The United Kingdom is advancing its game to recognize other species as sentient beings.
As part of its post-Brexit restructuring plan, the country announced the introduction of the Animal Sentience Bill.
Such legislation will prevent the citizens from engaging in exporting live animals for slaughtering or intentional fattening.
The government also announced that it is exploring to prohibit the sale of foie gras which is a specialty made out of a goose or duck’s liver.
The animals are induced in forced eating for more than 12 days straight on average, where feeding takes place two to three times a day.
The result is a soft, butter-like texture delicacy which is popular especially in French cuisine.
For the record, the animal welfare act of 2006 has already mandated British farmers to disengage from the production of the product.
However, nothing much has come of its since many are still heavily invested in the activity.
In response to the recent mandate, French producers and importers are not so happy about the decision.
The head of the French foie gras association, Marie-Pierre Pe, announced disappointment and outage against the UK government on the recent decision.
The leader called on its British counterparts, saying that the recent decision undermines the freedom of trade.
She went on and said that animal rights lobbyists and campaigners are “anthropomorphizing” animals that have no perception of risk as humans do.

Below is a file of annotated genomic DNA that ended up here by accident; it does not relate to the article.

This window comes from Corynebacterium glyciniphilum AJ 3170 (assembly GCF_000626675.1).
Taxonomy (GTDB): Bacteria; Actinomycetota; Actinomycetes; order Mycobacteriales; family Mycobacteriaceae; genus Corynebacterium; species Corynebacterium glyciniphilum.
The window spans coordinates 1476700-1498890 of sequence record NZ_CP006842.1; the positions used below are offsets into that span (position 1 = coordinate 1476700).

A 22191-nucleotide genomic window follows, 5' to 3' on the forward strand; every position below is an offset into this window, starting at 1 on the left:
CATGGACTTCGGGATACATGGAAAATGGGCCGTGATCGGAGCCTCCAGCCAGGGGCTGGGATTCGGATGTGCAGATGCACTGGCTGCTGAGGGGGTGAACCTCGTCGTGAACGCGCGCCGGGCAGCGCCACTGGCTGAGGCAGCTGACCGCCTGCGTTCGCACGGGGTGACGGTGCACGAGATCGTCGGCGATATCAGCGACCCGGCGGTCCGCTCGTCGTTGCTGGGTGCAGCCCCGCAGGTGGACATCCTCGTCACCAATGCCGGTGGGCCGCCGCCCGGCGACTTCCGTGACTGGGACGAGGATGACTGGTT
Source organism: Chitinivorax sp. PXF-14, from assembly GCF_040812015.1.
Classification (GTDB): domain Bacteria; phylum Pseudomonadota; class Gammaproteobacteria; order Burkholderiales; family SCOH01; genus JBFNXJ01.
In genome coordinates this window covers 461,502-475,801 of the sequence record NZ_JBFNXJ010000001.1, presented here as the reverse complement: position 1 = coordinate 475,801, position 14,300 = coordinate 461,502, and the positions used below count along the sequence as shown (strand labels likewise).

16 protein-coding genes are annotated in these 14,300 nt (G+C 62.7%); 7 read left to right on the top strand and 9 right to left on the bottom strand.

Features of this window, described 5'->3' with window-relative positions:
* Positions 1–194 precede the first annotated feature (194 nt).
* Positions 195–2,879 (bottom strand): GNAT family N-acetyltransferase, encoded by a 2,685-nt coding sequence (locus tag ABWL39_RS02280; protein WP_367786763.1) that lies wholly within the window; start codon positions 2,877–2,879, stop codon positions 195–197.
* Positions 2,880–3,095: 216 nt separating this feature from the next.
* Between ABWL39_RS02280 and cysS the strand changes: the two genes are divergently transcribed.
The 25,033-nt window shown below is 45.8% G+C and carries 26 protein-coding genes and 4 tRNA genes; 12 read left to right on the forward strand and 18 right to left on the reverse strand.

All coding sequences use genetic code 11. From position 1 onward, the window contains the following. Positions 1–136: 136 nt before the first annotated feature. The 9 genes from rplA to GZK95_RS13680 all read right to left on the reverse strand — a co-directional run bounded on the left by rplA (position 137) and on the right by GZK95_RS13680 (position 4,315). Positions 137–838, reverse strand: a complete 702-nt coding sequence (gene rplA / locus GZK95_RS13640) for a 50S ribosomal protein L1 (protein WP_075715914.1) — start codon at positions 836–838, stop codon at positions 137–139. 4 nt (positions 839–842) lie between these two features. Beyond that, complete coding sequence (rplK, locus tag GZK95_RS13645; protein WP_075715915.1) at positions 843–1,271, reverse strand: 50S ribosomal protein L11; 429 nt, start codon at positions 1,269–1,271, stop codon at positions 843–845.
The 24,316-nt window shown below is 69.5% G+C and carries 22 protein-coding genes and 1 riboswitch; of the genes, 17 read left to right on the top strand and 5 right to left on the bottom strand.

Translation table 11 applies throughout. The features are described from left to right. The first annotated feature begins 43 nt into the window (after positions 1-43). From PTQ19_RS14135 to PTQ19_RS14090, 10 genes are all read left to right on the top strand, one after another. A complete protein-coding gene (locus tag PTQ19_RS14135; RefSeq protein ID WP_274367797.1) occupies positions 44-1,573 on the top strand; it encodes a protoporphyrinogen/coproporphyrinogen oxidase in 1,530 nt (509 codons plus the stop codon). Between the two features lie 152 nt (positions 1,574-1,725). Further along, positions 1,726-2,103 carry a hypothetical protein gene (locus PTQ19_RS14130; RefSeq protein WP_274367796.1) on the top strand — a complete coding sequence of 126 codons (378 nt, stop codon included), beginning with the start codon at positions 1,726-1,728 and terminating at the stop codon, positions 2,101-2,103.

The process of extracting a first-class fat liver include gavage which includes the insertion of the tube on animals’ throat.
In response, the industry group noted that ducks’ and geese’s throats are elastic, which eliminates the suffering argument presented by welfare groups.
Endangered Animals Come into the Discussion
The new mandate is also putting endangered animals into the round table discussion which is one of the very few occurrences so far.
The harvesting and sale of ivory tusks, which helps mammoths dig, lift objects, and gather food, more than any other functions, will now be banned from the country.
Tusks serve as elephants’ hands and its removal leads to death, as the part is connected to their skull.
In an estimate, poachers kill an average of 20,000 elephants annually to harvest their tusks and sell them on the black market.
Other species included in the ban include sharks whose population has been largely dented by illegal finning.
The trade on shark fins has been booming in the past years as demand continues to support, especially in Asia.